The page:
Details: Six datasets and the respective descriptions will be delivered at the beginning of the course. The analysis of these datasets involve the use of the basic techniques studied during the course. There will be also codes performing some basic analyses of these datasets. The six datasets will be such that two datasets will be related to binomial models, two related to Poisson models and two related to normal distribution based models. Each of the course participants choose 3 of those data, which should be analysed (under some supervision) and the analysis should be briefly exposed in a written report.

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Software

The Software R will be used in the course. I recommend you to install the version of R and the software RStudio (both are freeware) indicated in the links below:


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2 - (cos(x + T*y) + cos(x - T*y) + cos(y + T*z) + cos(y - T*z) + cos(z - T*x) + cos(z + T*x))




Course Structure (plan of lectures and activities)

The course is organised in 5 modules: 1) Basic probability and statistics, 2) Binomial models, 3) Poisson models, 4) Normal models and 5) General statistical modelling techniques. These modules will be covered in 8 lecture days disposed as follows:
  1. Module 1 - Basic probability and statistics
    Lecture 1 - Basic probability theory
    Lecture 2 - Some morre basic probability theory, parametric statistical models and basic statistical inference techniques

  2. Module 2 - Binomial models
    Lecture 3 - Binomial models with discrete explanatory variables, binomial models with one- and two-way classification structures
    Lecture 4 - Binomial models with continuous explanatory variables

  3. Module 3 - Poisson models
    Lecture 5 - The Poisson distribution, Poisson models with discrete explanatory variables
    Lecture 6 - Poisson models with continuous and discrete explanatory variables

  4. Module 4 - Normal models
    Lecture 7 - Normal distribution, normal models with discrete and continuous explanatory variables

  5. Module 5 - Concluding
    Lecture 8 - Case studies and techniques for model control, overview and concluding remarks

  6. Examination - Two to three weeks after the lecture 9.



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Time Schedule - Fall (maximum 20 participants)

In the fall the course will be in November (with examination in the beginning of December) on Tuesdays and Thursdays.
Location:
On Tuesdays - Department of Mathematics Building 1532, room 1532-322 (Kol. D)
On Thursdays - Department of Mathematics Building 1531, room 1531-211 (Aud. G3)

  1. Module 1 - Basic probability and statistics - Week 44
    Lecture 1 - 1st November 2016 (Tuesday) - Room 1532-322 (Kol. D): Basic probability theory
    Lecture 2 - 3rd November 2016 - Room 1531-211 (Aud. G3): Some morre basic probability theory, parametric statistical models and basic statistical inference techniques

  2. Module 2 - Binomial models - Week 45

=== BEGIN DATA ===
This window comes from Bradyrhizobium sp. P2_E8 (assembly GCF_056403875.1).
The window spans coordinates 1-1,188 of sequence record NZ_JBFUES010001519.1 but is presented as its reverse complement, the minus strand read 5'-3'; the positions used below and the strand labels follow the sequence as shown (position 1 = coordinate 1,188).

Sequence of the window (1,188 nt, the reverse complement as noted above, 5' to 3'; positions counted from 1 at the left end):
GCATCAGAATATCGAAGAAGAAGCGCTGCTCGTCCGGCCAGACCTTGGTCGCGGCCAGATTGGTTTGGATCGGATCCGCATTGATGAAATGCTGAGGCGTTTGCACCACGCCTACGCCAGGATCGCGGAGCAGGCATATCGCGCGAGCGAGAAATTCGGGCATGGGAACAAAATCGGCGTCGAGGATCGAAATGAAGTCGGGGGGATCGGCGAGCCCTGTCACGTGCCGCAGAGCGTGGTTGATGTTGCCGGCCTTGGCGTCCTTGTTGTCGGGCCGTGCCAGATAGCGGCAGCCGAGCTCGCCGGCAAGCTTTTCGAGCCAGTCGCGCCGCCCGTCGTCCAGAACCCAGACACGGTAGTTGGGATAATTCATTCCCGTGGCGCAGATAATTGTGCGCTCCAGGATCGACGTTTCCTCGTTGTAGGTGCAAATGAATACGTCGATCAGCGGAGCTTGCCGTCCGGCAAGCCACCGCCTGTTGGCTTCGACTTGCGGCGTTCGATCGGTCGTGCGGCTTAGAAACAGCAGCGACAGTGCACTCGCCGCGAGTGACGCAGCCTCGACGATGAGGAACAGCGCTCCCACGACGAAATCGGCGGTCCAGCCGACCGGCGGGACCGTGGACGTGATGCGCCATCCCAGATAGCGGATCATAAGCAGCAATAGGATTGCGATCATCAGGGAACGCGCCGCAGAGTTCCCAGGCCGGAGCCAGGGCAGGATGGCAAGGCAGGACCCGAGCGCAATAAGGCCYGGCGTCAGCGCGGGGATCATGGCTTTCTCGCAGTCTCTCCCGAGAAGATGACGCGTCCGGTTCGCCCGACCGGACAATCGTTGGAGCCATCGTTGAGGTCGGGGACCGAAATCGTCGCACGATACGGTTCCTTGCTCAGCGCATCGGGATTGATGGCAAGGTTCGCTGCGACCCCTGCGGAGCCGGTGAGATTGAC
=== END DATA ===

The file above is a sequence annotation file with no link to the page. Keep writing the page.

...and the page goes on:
Lecture 3 - 8th November 2016 (Tuesday) - Room 1532-322 (Kol. D): Binomial models with discrete explanatory variables, binomial models with one- and two-way classification structures
    Lecture 4 - 10th November 2016 Room 1531-211 (Aud. G3): Binomial models with continuous explanatory variables

  3. Module 3 - Poisson models - Week 46
    Lecture 5 - 15th November 2016 (Tuesday) - Room 1532-322 (Kol. D): The Poisson distribution, Poisson models with discrete explanatory variables
    Lecture 6 - 17th November 2016 Room 1531-211 (Aud. G3): Poisson models with continuous and discrete explanatory variables

  4. Module 4 - Normal models - Week 47
    Lecture 7 - 22nd November 2016 (Tuesday) - Room 1532-322 (Kol. D): Normal distribution, normal models with discrete and continuous explanatory variables

  5. Module 5 - Concluding - Week 48
    Lecture 8 - 24th November 2016 Room 1531-211 (Aud. G3): Case studies and techniques for model control

  6. Examination - Week 50
    12th and 13th December.



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Course Responsible:

Rodrigo Labouriau
Senior Scientist (with special qualifications)
Department of Mathematics
Faculty of Science and Technology
Aarhus University.

Rodrigo works in development of quantitative methods directed to biological applications involving models of high complexity such as multivariate generalized linear mixed models and models for survival and event-history analysis. He has recently applied that in quantitative genetics, molecular biology, register-based epidemiologic research, agricultural experimental and observational studies (among other applications). Rodrigo has more than 20 years experience in applied statistics, statistical consulting in life and environmental sciences and teaching statistics to non-statisticians. He likes also to study mathematical foundations of statistics and computer symbolic manipulation applied to theoretical statistics (generating the drawings in this page, among other things ...), likes mountain bike, swim, classic music, modern jazz and likes to play bossa-nova, cello and to play with his three kids.

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2 - (cos(x + T*y) + cos(x - T*y) + cos(y + T*z) + cos(y - T*z) + cos(z - T*x) + cos(z + T*x))


This page was written by Rodrigo Labouriau (click here to send a mail to Rodrigo)
Last modified: 09 October 2016 .

Total number of accesses: 96454

Last access at Sat, 19 Jan 2019 14:39:31 +0100